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Henria Helen Leech Williams

Henria Helen Leech Williams (6 January 1867 to 2 January 1911) was involved with the suffragette movement. 


Williams was born in Shropshire in 1867 and grew up in Cheshire, where she was a governess and a school mistress. She later moved to Upminster, Essex, where she was heavily involved in the suffragette movement, hosting many meetings from her cottage there.


Williams took part in several major protests.  Her final protest was outside the UK Houses of Parliament in London on 18 November 1910 alongside hundreds of other women to secure voting rights for women. This day is commonly known as “Black Friday”, so-called due to the amount of violence towards the protesters by the police and male bystanders. She was injured as a result of the violence but has been said to have returned to the protest after receiving treatment.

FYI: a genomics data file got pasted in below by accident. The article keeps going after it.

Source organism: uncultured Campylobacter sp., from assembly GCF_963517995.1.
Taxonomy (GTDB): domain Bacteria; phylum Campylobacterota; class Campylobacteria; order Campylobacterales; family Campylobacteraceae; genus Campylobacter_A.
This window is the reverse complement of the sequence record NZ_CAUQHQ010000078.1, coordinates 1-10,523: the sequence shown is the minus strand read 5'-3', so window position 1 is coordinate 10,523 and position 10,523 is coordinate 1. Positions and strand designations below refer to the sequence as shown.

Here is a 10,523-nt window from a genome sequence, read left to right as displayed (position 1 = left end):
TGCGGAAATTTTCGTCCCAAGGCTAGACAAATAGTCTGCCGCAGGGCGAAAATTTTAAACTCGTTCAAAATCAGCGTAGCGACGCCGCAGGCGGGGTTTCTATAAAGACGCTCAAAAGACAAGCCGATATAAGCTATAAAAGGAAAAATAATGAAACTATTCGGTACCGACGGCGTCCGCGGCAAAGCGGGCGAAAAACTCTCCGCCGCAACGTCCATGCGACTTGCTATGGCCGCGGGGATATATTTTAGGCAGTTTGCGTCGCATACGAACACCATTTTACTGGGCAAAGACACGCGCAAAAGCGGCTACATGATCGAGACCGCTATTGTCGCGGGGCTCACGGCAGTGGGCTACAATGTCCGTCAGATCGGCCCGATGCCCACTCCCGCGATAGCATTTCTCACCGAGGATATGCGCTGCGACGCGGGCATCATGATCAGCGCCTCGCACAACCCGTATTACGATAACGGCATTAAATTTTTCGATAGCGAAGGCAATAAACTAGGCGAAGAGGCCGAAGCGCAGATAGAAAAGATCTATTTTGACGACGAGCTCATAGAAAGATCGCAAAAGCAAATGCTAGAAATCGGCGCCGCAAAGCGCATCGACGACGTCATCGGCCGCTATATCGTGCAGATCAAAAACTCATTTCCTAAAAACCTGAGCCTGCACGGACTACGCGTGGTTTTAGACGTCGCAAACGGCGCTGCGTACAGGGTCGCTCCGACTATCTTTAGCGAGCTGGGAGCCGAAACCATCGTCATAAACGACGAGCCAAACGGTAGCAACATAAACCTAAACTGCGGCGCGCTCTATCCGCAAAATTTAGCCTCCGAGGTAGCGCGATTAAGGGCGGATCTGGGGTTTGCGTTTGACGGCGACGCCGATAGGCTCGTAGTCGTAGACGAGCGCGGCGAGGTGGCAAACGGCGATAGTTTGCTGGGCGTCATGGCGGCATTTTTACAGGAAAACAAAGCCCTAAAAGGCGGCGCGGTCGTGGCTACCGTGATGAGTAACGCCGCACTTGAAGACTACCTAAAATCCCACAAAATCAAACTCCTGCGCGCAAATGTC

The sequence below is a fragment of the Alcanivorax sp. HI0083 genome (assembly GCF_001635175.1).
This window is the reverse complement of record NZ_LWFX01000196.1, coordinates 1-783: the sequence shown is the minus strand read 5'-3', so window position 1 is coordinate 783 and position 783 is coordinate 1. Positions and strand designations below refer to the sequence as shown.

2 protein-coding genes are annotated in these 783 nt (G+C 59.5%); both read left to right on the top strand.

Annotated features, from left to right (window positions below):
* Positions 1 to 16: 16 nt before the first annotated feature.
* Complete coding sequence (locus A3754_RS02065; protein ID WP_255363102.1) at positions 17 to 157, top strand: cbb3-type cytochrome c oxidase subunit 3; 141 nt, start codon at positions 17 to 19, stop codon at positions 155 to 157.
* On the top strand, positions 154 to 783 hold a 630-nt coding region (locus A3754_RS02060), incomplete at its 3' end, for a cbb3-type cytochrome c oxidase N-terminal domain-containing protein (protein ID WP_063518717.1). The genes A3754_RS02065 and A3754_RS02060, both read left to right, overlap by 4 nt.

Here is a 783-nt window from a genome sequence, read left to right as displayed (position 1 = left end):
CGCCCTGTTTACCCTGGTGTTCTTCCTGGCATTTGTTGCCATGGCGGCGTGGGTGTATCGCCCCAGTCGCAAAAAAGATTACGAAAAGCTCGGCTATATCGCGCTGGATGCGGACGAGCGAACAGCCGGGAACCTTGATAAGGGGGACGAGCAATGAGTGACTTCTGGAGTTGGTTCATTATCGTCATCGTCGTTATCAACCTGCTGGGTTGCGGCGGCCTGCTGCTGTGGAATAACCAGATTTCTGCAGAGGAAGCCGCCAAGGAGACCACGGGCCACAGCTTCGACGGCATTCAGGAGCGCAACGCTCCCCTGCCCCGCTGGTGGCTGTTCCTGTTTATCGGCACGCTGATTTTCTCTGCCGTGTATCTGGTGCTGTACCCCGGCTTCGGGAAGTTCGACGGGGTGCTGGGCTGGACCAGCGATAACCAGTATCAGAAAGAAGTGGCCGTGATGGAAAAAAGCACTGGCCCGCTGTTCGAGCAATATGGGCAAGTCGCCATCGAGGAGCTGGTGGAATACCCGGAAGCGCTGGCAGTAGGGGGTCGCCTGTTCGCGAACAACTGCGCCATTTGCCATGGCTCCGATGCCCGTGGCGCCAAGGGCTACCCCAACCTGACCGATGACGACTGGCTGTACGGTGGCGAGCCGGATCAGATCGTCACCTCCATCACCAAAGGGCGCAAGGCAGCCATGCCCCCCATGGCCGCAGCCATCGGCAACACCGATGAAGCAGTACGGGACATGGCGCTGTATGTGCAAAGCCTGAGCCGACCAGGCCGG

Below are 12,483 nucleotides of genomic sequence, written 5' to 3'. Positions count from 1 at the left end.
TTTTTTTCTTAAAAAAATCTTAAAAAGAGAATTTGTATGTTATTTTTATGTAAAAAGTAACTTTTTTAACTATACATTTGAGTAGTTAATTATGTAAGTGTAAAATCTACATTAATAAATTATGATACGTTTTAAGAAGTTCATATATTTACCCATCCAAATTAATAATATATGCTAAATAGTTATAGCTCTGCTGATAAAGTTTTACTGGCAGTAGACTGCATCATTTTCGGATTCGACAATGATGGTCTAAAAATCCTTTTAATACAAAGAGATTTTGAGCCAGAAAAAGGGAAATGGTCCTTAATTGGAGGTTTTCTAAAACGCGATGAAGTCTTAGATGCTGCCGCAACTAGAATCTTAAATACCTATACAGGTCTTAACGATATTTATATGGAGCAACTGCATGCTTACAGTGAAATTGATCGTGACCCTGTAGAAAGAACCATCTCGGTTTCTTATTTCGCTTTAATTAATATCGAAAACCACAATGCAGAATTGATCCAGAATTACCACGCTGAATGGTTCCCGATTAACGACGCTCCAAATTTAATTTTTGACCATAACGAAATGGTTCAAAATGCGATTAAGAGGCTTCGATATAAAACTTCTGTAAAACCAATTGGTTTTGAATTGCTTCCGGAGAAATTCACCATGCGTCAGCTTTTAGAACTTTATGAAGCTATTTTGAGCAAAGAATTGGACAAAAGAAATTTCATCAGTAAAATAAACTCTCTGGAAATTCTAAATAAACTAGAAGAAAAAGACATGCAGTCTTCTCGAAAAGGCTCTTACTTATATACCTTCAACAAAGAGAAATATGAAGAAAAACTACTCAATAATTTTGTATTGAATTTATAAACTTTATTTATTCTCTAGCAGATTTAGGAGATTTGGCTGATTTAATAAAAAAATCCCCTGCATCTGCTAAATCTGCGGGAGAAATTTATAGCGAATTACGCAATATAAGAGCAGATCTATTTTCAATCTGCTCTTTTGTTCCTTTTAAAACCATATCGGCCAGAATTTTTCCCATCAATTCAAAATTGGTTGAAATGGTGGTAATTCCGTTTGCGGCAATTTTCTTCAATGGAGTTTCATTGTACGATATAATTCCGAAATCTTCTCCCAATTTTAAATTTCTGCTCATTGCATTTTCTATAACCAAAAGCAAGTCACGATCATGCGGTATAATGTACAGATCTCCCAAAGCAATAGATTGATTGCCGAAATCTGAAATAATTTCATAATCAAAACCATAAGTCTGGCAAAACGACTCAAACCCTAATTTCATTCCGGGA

Henria died on 2 January 1911. Her coffin was draped in the suffragette colours with a wreath saying “She hath done what she could.” The coffin was transported from St Pancras on the midnight train to Glasgow for her funeral on 6 January 1911 at St Ninian's Church, which many suffragettes attended. Afterwards, she was buried in Cathcart Cemetery alongside her parents and other family members.


Her death notice was published in the Glasgow Herald on the 3, 5 and 6 January 1911. The last one reads “WILLIAMS - Suddenly, at Corbets Tey, Essex, on the 2nd inst., Henria Helen Leech Williams, eldest daughter of the late Henry Williams, of Cathcart - Funeral to-day (Friday), 1.30, at St. Ninian’s Church.”


Grave details: F-1987-8-9

Sources: Glasgow HeraldWikipediaUpminster’s Tragic Link to Black FridaySuffragette Stories

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